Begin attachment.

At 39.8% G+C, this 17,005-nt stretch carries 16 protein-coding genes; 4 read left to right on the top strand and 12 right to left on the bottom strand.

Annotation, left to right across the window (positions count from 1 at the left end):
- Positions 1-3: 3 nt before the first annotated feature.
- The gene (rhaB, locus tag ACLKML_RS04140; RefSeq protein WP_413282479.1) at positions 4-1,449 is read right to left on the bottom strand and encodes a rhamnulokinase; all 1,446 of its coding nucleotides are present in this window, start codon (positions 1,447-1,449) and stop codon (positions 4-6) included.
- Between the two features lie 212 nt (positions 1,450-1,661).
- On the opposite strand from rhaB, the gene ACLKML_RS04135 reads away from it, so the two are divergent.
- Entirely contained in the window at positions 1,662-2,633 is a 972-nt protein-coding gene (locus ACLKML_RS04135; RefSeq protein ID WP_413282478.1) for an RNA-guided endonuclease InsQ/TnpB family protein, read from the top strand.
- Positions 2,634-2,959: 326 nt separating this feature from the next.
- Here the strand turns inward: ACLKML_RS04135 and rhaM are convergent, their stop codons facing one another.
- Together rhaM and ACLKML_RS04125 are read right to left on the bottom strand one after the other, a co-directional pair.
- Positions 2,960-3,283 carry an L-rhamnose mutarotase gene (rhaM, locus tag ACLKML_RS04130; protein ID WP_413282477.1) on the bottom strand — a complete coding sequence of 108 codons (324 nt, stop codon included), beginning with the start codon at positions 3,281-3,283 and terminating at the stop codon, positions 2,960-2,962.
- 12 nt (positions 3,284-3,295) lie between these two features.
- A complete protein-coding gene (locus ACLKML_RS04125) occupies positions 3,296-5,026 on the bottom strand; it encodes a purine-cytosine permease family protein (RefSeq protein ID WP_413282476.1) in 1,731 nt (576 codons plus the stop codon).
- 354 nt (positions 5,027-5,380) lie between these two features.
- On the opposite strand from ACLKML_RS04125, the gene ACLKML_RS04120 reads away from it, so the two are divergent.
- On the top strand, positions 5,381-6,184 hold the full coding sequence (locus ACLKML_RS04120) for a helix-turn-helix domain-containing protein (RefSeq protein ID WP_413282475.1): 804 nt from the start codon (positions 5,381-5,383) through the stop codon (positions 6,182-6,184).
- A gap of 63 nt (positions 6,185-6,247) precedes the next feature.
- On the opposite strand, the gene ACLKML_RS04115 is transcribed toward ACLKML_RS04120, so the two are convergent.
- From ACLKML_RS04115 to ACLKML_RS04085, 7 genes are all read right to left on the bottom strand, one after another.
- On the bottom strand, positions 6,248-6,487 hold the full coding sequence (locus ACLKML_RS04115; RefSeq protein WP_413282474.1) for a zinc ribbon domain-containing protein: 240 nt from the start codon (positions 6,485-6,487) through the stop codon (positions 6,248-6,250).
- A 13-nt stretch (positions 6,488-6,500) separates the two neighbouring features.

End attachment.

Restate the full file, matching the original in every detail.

At 39.8% G+C, this 17,005-nt stretch carries 16 protein-coding genes; 4 read left to right on the top strand and 12 right to left on the bottom strand.

Annotation, left to right across the window (positions count from 1 at the left end):
- Positions 1-3: 3 nt before the first annotated feature.
- The gene (rhaB, locus tag ACLKML_RS04140; RefSeq protein WP_413282479.1) at positions 4-1,449 is read right to left on the bottom strand and encodes a rhamnulokinase; all 1,446 of its coding nucleotides are present in this window, start codon (positions 1,447-1,449) and stop codon (positions 4-6) included.
- Between the two features lie 212 nt (positions 1,450-1,661).
- On the opposite strand from rhaB, the gene ACLKML_RS04135 reads away from it, so the two are divergent.
- Entirely contained in the window at positions 1,662-2,633 is a 972-nt protein-coding gene (locus ACLKML_RS04135; RefSeq protein ID WP_413282478.1) for an RNA-guided endonuclease InsQ/TnpB family protein, read from the top strand.
- Positions 2,634-2,959: 326 nt separating this feature from the next.
- Here the strand turns inward: ACLKML_RS04135 and rhaM are convergent, their stop codons facing one another.
- Together rhaM and ACLKML_RS04125 are read right to left on the bottom strand one after the other, a co-directional pair.
- Positions 2,960-3,283 carry an L-rhamnose mutarotase gene (rhaM, locus tag ACLKML_RS04130; protein ID WP_413282477.1) on the bottom strand — a complete coding sequence of 108 codons (324 nt, stop codon included), beginning with the start codon at positions 3,281-3,283 and terminating at the stop codon, positions 2,960-2,962.
- 12 nt (positions 3,284-3,295) lie between these two features.
- A complete protein-coding gene (locus ACLKML_RS04125) occupies positions 3,296-5,026 on the bottom strand; it encodes a purine-cytosine permease family protein (RefSeq protein ID WP_413282476.1) in 1,731 nt (576 codons plus the stop codon).
- 354 nt (positions 5,027-5,380) lie between these two features.
- On the opposite strand from ACLKML_RS04125, the gene ACLKML_RS04120 reads away from it, so the two are divergent.
- On the top strand, positions 5,381-6,184 hold the full coding sequence (locus ACLKML_RS04120) for a helix-turn-helix domain-containing protein (RefSeq protein ID WP_413282475.1): 804 nt from the start codon (positions 5,381-5,383) through the stop codon (positions 6,182-6,184).
- A gap of 63 nt (positions 6,185-6,247) precedes the next feature.
- On the opposite strand, the gene ACLKML_RS04115 is transcribed toward ACLKML_RS04120, so the two are convergent.
- From ACLKML_RS04115 to ACLKML_RS04085, 7 genes are all read right to left on the bottom strand, one after another.
- On the bottom strand, positions 6,248-6,487 hold the full coding sequence (locus ACLKML_RS04115; RefSeq protein WP_413282474.1) for a zinc ribbon domain-containing protein: 240 nt from the start codon (positions 6,485-6,487) through the stop codon (positions 6,248-6,250).
- A 13-nt stretch (positions 6,488-6,500) separates the two neighbouring features.